Is accessing your office data like trying to reach patients in retention? With cloud computing’s more centralized and open platform, you can access your system anywhere at any time. Since all of your data is available 24/7 in a data facility, remote offices, home locations, remote locations and mobile devices are all accessible to the same database. This benefit is especially significant for larger offices, which currently are forced to use a variety of servers and software systems to connect. Cloud computing eliminates this issue by only requiring an Internet connection. Since data is stored on servers in the cloud, it is easy to expand and upgrade as you go. Using our previous example, let’s say that you run of out of drive space on your existing server. Instead of upgrading or replacing it, in the cloud you just pay for more space. This is true for many aspects of computing including additional capacity, speed, processing power and user access. Costly software licensing fees are eliminated as the systems are centralized in the cloud.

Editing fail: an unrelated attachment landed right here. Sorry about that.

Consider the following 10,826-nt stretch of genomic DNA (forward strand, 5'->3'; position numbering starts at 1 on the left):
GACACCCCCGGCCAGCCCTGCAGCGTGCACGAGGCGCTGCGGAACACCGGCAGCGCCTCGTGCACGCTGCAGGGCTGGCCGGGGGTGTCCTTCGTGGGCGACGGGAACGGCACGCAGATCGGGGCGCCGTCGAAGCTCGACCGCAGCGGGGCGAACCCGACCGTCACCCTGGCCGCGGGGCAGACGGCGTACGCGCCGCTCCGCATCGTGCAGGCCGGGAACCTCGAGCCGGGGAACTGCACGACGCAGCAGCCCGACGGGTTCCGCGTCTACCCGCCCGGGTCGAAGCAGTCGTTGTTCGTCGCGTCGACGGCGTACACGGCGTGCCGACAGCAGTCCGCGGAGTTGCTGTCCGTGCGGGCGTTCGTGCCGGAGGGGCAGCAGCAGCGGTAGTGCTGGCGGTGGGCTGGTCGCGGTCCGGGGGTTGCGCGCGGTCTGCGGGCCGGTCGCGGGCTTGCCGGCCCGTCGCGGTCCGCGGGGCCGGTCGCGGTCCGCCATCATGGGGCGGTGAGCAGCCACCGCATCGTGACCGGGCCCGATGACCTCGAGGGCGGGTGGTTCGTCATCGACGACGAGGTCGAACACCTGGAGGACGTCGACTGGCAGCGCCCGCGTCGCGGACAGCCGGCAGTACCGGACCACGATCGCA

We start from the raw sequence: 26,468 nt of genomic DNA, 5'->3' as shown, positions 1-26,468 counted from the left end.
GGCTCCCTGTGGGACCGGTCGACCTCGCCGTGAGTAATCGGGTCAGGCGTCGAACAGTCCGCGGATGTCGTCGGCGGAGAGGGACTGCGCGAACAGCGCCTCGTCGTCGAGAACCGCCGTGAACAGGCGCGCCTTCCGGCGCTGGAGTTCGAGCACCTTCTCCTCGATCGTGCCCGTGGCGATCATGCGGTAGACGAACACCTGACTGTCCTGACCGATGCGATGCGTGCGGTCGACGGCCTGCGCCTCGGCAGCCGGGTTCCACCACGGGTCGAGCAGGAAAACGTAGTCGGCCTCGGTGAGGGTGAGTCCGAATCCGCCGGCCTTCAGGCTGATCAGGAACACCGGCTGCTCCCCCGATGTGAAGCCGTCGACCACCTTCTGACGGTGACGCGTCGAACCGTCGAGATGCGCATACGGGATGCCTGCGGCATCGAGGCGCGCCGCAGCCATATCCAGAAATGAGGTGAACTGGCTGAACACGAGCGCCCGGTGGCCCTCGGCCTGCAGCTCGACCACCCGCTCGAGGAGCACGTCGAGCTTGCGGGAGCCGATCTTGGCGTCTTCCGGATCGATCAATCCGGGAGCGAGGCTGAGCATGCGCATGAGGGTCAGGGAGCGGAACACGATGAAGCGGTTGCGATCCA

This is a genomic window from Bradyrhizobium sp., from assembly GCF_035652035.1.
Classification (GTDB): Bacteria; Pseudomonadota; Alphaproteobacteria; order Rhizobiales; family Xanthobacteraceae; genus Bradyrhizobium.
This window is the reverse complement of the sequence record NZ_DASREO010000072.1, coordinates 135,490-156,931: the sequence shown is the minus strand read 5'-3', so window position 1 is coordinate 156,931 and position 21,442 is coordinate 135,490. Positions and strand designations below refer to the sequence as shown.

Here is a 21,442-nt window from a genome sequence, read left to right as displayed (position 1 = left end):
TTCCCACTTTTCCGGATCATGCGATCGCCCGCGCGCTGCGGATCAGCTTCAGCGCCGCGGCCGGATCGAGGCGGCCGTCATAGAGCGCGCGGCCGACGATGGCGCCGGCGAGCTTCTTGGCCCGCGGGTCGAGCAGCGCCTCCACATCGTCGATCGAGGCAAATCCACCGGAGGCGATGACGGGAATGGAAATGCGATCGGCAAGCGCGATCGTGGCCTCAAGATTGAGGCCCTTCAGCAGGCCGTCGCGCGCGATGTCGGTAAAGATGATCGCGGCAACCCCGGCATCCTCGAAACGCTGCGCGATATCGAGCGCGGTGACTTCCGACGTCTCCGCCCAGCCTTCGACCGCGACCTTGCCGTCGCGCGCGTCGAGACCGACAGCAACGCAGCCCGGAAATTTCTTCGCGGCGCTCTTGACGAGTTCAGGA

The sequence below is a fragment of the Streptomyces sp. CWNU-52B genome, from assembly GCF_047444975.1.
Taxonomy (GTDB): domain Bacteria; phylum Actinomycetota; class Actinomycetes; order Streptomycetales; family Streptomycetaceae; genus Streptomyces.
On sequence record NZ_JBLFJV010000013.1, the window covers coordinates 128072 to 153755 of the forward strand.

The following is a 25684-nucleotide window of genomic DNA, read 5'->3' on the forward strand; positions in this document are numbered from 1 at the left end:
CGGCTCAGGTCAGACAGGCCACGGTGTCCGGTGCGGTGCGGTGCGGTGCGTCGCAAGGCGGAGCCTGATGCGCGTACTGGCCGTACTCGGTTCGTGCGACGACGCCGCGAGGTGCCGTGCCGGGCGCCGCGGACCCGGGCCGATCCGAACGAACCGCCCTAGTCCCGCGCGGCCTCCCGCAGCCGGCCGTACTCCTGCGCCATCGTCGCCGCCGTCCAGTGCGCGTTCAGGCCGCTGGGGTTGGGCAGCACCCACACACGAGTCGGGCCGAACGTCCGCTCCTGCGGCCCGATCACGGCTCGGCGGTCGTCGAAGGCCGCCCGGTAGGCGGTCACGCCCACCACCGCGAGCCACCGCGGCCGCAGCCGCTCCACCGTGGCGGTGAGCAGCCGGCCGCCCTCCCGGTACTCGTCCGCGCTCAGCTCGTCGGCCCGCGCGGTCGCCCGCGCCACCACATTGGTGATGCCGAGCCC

Later this week we'll dive into the Limitations of the Cloud and discuss whether or not you should move your office to the cloud.
ABOUT THE AUTHOR
Craig Scholz has been with Ortho2 since 1987 and serves as the Director of Emerging Technologies. He also serves on the Ortho2 Board of Directors. He graduated from the University of California-Santa Barbara in 1986, and later received his Ph.D. from Pepperdine University. In addition to his work with Ortho2, Craig owns two Orbit Imaging centers in southern California and maintains an active interest in conebeam 3D scanning and its application in orthodontics. His focus is on integrating new technologies in orthodontics which increase productivity, decrease costs, and assist in improving treatment.